The International Day of Sport for Development and Peace is a key fixture in the calendar of the Olympic Movement because it is a day that celebrates more than sporting excellence – it is a day recognising that sport can be used as a vehicle for peace and development.
Hockey, which has been an Olympic sport since 1908, has embraced this side of the Olympic Movement in a series of projects across the globe. Driven by a desire to give back to the community, hockey players past and present are involved in activities that range from addressing health problems such as HIV or cancer to promoting education and improving quality of life or empowering groups of people: the young, the poor, the elderly, women or people with disabilities.
Looking back four years to a time when the world was gearing itself up to London 2012, we can see this adherence to the Olympic ideal was gathering momentum and, to the credit of hockey players and hockey communities everywhere, the momentum has increased in velocity and can be seen in projects throughout the world. Here are a few examples.
Back in 2011, the FreFlyers were formed in the same London Borough that would be transformed for those heady weeks of July and August 2012. The FreFlyers were a group of kids from poor backgrounds who joined together to receive coaching from the Great Britain hockey players and their coaching staff, a project driven by the Great Britain team manager Andy Halliday.
Fast forward to today and the FreFlyers are a thriving hockey club, playing competitive hockey, about to gain league status and having enjoyed two hockey tours to the Netherlands. The children, have gained self-respect, knowledge about their own health and fitness and, for some, a career in sport.
Santi Freixa, the former Spanish player and current coach of the Spanish national team, and Andreu Enrich, who both won the 2004 Champions Trophy with Spain, head a charity in India called Stick for India.
Andreu explains what the project aims to achieve: “Our mission is to use hockey as a social development tool for the children in the rural area of Anantapur, India. We are sponsoring more than 45 schools and two hockey academies, one for boys and one for girls. In total more than 1,200 players are practising hockey regularly.”
Not only is Stick for India raising the standard of the game in the area, it is also giving these children regular meals, an education and an awareness of how to live a healthy lifestyle.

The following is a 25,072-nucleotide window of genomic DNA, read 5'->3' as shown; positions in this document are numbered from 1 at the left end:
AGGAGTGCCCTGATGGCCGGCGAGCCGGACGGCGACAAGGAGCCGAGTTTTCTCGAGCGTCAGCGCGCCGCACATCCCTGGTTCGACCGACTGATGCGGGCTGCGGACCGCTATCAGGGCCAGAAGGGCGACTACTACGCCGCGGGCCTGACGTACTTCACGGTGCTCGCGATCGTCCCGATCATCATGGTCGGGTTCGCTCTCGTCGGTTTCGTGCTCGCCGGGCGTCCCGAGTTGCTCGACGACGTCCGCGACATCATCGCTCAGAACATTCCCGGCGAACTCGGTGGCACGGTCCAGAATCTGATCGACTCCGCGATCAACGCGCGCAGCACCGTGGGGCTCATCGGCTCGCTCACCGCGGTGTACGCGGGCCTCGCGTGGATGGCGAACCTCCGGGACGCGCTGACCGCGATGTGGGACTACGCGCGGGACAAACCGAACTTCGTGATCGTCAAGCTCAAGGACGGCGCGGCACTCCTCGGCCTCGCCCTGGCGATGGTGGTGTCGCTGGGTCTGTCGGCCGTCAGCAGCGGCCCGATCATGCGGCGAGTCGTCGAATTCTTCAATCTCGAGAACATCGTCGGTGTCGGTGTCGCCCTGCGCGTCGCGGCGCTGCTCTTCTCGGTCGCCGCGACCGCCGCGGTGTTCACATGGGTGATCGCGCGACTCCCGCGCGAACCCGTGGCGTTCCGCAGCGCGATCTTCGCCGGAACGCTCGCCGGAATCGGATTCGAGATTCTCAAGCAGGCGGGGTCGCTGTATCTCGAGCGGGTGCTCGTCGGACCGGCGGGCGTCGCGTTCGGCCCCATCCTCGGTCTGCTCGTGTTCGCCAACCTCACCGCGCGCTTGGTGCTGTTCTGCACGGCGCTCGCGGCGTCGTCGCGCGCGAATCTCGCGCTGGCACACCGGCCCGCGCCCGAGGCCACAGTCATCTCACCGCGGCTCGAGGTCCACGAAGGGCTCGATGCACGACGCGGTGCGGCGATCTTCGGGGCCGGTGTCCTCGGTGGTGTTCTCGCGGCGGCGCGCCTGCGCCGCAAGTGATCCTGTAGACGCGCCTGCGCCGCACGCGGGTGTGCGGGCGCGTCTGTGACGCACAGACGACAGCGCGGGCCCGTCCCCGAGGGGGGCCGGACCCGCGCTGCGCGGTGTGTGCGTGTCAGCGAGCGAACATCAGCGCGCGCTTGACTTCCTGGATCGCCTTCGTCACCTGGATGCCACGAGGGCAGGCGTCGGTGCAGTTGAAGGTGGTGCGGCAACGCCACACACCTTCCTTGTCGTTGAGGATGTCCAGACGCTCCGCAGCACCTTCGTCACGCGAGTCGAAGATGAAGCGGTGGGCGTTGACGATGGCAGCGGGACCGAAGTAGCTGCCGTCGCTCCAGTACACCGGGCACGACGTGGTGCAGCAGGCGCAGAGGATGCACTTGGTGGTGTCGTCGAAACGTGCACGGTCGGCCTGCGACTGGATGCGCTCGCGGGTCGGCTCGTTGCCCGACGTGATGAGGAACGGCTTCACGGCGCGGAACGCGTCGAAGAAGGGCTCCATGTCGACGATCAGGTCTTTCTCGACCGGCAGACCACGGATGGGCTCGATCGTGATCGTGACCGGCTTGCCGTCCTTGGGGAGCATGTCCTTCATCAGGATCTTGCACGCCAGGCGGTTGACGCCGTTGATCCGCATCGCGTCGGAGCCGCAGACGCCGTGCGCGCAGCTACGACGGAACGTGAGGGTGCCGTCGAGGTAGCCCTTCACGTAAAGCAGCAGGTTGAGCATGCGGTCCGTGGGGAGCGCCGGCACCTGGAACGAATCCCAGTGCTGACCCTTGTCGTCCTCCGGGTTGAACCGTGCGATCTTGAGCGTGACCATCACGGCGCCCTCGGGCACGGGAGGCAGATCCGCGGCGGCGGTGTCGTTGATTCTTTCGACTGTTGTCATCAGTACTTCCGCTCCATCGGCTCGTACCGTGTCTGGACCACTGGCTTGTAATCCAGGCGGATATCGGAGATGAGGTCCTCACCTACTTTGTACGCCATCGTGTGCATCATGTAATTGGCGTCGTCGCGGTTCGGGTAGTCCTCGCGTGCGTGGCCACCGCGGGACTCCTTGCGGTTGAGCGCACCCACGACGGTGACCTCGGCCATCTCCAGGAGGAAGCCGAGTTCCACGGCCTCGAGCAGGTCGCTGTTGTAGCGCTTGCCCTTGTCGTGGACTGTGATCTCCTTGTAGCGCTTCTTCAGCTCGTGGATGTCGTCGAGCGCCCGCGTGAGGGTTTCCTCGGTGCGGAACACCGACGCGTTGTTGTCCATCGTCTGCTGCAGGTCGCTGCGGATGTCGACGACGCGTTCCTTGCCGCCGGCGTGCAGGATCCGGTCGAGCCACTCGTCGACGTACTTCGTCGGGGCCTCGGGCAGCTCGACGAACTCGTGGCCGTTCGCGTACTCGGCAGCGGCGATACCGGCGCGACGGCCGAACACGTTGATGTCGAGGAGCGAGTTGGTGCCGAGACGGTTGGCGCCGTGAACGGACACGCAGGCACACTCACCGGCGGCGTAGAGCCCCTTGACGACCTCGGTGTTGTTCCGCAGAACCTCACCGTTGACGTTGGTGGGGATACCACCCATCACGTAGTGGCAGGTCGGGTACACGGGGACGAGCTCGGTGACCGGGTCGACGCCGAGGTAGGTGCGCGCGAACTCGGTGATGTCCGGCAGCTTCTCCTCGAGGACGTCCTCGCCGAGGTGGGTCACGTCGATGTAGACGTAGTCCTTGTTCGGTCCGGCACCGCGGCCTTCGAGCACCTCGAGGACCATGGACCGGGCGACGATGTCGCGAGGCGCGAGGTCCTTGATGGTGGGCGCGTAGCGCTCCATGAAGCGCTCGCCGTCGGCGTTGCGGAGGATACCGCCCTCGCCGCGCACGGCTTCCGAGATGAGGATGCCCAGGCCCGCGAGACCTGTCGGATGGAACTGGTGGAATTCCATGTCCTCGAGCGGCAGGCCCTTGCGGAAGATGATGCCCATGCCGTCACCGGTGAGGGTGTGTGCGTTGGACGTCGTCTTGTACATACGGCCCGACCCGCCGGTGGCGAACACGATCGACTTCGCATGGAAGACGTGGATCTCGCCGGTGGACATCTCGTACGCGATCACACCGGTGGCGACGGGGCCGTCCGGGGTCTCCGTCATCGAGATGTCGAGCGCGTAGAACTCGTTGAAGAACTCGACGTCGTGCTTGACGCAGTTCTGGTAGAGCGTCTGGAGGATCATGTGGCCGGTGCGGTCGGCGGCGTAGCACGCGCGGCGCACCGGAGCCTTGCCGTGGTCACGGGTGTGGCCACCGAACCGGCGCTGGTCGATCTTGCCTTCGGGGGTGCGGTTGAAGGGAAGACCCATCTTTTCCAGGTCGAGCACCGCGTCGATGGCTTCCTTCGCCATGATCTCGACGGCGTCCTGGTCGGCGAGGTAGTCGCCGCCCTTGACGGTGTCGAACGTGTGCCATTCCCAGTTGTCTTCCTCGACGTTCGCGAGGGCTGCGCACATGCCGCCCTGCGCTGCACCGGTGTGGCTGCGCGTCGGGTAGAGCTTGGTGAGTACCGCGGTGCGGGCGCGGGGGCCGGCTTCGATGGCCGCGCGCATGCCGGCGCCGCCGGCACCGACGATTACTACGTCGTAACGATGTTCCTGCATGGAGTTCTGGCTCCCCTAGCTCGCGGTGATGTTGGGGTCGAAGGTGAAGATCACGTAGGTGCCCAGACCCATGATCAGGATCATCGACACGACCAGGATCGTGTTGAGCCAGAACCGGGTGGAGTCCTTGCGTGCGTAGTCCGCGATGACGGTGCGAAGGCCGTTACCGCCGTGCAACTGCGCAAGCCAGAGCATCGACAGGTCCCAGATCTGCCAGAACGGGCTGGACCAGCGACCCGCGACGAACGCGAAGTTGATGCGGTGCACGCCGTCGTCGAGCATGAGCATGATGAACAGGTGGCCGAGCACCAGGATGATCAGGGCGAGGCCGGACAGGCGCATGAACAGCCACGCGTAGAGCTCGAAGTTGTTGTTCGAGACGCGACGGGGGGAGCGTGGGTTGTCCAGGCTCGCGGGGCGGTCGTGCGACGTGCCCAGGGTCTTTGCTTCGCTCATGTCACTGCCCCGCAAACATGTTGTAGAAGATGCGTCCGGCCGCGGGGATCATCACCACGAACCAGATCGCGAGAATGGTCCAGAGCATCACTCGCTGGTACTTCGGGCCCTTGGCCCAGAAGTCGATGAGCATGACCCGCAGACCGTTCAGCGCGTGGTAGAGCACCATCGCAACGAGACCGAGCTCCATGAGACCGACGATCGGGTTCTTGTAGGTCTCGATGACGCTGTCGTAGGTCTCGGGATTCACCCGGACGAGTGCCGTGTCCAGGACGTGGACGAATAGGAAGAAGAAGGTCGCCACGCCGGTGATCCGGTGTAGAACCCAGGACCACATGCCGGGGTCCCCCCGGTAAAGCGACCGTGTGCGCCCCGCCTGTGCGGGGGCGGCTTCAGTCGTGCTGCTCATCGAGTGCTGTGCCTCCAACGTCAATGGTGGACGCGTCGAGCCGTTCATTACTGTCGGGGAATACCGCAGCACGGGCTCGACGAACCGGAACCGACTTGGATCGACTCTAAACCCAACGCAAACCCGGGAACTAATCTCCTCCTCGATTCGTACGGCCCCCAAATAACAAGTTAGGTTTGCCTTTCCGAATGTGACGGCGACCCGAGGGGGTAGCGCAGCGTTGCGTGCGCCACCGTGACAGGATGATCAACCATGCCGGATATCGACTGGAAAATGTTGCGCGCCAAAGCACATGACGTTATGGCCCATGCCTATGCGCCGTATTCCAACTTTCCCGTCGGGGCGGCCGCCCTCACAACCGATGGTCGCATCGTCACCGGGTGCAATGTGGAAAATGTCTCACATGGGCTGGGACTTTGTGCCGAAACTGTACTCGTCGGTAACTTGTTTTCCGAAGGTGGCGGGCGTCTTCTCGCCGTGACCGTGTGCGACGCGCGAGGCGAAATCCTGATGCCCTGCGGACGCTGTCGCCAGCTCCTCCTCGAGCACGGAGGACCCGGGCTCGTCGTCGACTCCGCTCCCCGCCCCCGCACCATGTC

Another collaboration between European hockey players and developing nations is taking place in Nairobi, Kenya. Here, Dutch businessman Erik van der Dussen has used his considerable contacts with players and coaches in the Netherlands to help spearhead, fund and run a project working with children in Nairobi.
Every Saturday, Erik, along with Tom Olal of the Kenyan Hockey Union, runs coaching courses for 30 boys and girls. Not only do the children get insight into healthy living and the importance of exercise, but they get the chance to socialise in a relaxed setting, to develop skills and self-confidence, and at the end of the session they get a hot meal.
Erik’s club in the Netherlands, Breda, contributed balls, sticks, socks and shin-pads as the children initially wore nothing on their feet to play the game.
A different example, but one that underpins the Olympic ideal of development, can be seen in Trinidad and Tobago. Kwan Browne was a student with exceptional hockey skills when he was offered a sports scholarship in England. He accepted and moved to England, where he is now heavily involved in coaching the men’s national team as well as head coach at Canterbury Hockey Club. But Kwan has never forgotten his roots, and as well as regular trips back to Trinidad and Tobago to run coaching clinics and to help develop the national team, he also paved the way for other young hockey players to gain a university education in England.
Kwan recently celebrated 300 caps with Trinidad and Tobago and this summer will be part of the team hoping to win at the Pan-American Games and book a ticket to the Olympics in 2016.
While projects such as the FreFlyers and Stick for India are occurring everywhere, there is another side to hockey that should be celebrated as part of this International Day of Sport for Development and Peace and that is the make-up of the game itself.
Hockey is a truly gender-neutral sport. It is the one sport where, at international level, the men and women get equal billing. At the 2014 Hockey World Cup, the women’s matches were aired on television as much as the men’s games. The stadium was packed whether it was a women’s match or a men’s match, the players receive equal coverage and play the game in exactly the same way.
And that equality extends to age groups as well. Where many other sports tend to be the domain of 18-35-year-olds, with any older players being seen as a ‘rarity’, hockey players can keep playing and competing to whatever level they choose. The International Masters Hockey Association organises international matches at every age group from 35 – 60 and the World Grand Masters Association organises international matches at every age group from 60+. At the 2014 Hockey World Cup, an equivalent Masters event for men and women ran at the same time.
So, with less than 500 days to go until Rio 2016, whether it is through social development, breaking down barriers or promoting equality, the hockey community both supports and embodies the ideals as laid down by Pierre de Coubertin and the Olympic Movement.
Source material: FIH.CH
Photograph: EHF Hall of Famer, Santi Freixa in Anantapur, India, at the Stick for India Academy, he is a founding member.